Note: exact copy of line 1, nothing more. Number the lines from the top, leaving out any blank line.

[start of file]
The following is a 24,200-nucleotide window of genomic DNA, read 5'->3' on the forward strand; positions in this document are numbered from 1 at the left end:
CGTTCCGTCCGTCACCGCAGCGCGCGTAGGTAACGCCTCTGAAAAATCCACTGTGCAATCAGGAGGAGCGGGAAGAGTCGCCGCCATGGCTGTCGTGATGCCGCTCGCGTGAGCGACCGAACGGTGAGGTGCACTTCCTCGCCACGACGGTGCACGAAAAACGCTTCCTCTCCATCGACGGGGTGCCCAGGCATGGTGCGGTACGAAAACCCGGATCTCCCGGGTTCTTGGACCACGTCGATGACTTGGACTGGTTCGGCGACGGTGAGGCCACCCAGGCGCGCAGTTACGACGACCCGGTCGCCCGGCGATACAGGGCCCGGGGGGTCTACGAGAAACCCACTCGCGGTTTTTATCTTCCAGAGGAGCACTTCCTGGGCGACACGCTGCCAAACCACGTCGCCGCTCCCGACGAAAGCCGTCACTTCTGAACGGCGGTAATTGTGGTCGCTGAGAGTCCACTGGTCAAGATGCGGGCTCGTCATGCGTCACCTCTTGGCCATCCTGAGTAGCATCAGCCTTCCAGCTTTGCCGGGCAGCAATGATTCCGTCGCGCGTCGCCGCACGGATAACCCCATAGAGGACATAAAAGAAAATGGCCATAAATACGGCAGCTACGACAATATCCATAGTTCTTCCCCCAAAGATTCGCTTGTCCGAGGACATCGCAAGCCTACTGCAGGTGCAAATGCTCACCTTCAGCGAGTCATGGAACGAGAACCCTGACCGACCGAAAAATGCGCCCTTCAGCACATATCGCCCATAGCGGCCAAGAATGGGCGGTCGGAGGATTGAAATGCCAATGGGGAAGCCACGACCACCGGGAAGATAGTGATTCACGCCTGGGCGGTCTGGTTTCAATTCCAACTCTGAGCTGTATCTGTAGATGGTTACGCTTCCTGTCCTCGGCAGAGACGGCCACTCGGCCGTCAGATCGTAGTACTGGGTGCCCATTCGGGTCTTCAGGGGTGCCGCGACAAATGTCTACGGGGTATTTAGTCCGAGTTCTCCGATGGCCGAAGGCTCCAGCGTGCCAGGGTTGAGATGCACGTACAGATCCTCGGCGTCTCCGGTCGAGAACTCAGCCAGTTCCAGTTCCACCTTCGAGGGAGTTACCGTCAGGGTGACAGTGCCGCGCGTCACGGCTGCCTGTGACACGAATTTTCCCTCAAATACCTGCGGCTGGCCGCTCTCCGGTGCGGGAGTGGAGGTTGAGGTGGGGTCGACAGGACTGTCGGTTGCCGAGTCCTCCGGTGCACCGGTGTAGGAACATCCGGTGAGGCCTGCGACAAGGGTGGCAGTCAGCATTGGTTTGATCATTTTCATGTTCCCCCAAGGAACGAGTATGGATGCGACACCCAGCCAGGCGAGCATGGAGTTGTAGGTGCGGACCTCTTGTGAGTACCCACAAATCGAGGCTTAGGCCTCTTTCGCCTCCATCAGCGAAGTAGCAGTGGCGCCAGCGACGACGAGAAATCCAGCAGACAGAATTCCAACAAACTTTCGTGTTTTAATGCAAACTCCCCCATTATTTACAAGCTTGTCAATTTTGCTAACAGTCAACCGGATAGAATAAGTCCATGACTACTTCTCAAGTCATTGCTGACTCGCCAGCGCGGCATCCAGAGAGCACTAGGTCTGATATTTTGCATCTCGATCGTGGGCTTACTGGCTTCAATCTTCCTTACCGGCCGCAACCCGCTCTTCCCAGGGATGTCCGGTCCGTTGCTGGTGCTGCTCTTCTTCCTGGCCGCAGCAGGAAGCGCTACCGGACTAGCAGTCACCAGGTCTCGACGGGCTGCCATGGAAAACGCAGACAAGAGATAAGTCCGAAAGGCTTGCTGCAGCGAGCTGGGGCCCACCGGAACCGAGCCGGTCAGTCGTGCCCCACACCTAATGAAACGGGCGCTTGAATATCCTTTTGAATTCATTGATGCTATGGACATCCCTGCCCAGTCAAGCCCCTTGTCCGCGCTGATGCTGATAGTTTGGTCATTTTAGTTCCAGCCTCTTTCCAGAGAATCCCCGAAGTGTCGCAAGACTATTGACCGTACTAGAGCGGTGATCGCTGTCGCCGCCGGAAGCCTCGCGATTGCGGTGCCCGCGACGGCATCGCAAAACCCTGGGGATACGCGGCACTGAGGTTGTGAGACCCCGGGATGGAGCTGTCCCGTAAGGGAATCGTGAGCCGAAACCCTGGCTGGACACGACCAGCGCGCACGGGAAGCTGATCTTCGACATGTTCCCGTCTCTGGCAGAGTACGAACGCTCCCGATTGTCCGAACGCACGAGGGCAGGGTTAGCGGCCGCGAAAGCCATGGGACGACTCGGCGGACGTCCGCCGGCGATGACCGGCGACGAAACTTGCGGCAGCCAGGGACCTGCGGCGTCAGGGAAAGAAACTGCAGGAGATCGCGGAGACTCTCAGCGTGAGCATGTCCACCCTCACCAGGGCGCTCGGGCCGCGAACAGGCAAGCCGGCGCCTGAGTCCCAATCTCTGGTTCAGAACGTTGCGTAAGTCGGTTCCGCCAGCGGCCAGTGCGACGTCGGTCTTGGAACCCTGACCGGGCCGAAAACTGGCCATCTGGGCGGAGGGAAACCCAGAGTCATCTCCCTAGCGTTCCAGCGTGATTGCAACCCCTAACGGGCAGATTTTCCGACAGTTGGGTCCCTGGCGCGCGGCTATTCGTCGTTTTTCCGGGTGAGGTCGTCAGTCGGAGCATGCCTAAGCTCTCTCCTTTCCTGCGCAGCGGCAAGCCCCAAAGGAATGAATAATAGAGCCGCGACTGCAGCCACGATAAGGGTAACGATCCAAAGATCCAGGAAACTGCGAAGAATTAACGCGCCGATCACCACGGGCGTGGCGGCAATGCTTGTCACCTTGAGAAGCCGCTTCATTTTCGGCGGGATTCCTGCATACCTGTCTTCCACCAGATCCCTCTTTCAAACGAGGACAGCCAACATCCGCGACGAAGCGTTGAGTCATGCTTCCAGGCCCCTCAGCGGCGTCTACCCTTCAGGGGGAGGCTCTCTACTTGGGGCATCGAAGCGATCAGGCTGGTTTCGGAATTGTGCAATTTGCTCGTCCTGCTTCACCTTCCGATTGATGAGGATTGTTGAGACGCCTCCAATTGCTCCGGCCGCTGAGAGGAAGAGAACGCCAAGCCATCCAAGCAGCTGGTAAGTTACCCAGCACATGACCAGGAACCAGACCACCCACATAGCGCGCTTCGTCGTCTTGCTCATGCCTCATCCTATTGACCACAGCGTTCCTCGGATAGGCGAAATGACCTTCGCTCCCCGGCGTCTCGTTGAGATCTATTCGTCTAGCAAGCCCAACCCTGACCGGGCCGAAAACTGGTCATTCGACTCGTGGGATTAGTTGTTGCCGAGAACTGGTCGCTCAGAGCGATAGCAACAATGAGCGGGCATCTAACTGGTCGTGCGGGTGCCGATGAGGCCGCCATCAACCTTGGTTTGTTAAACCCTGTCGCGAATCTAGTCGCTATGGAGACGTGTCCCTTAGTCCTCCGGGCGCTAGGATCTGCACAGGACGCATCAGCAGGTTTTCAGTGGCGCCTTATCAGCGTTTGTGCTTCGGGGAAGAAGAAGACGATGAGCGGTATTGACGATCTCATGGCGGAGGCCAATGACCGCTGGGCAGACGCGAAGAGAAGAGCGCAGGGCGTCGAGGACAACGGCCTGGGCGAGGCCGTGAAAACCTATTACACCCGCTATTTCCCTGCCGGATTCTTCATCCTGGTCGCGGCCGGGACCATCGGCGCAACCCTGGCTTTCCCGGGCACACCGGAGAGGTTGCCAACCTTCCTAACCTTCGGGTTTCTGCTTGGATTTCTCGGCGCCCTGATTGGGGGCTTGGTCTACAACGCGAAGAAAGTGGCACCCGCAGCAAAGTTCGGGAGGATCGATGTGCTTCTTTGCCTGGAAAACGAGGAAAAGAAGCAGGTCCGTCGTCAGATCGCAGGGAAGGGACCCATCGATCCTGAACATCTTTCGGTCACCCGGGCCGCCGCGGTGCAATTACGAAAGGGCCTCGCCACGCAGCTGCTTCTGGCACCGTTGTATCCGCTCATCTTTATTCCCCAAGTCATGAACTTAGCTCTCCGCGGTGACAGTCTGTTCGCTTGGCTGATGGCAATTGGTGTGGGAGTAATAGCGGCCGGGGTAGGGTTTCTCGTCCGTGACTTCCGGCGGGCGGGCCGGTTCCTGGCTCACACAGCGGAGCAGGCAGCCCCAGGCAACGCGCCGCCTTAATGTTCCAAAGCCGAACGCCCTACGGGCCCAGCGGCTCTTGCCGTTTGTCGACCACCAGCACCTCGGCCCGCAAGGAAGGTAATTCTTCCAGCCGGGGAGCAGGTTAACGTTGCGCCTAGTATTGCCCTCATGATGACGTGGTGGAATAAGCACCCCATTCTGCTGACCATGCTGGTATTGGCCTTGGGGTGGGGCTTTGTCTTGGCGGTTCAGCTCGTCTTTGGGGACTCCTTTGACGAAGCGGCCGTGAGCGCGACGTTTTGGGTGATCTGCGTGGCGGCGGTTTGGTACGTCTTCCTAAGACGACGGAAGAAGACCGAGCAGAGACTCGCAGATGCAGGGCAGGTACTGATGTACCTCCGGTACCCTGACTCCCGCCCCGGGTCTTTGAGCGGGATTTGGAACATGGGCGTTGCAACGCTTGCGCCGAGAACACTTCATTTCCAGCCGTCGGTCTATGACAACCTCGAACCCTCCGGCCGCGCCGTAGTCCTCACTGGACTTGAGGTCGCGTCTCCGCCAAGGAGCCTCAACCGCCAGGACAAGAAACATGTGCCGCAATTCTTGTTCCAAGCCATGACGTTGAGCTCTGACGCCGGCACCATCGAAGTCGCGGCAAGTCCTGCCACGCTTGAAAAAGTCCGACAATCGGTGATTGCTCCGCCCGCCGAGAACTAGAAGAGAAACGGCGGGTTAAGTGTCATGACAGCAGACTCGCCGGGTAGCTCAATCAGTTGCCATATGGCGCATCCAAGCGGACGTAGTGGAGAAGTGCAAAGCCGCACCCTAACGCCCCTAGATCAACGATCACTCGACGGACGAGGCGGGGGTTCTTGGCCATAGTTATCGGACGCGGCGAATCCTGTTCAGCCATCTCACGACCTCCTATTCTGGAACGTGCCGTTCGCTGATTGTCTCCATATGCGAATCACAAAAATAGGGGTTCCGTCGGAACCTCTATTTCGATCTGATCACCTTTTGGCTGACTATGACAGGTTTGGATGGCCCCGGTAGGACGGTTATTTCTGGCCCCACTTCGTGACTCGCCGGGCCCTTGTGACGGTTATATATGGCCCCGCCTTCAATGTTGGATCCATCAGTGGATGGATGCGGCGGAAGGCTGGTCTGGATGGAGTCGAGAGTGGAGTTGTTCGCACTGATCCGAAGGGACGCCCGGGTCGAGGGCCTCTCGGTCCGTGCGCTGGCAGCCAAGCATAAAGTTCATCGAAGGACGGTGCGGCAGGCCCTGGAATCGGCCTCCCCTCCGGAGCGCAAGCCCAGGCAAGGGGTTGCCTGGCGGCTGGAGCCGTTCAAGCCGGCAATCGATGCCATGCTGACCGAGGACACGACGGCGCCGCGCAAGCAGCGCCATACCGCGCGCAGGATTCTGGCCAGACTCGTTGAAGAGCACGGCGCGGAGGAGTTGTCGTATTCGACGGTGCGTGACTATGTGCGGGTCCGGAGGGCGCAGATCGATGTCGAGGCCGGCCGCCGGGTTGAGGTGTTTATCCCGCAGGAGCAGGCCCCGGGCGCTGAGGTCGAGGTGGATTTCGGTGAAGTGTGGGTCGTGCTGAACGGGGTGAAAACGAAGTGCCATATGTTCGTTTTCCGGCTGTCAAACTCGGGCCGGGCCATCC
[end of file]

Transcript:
The following is a 24,200-nucleotide window of genomic DNA, read 5'->3' on the forward strand; positions in this document are numbered from 1 at the left end: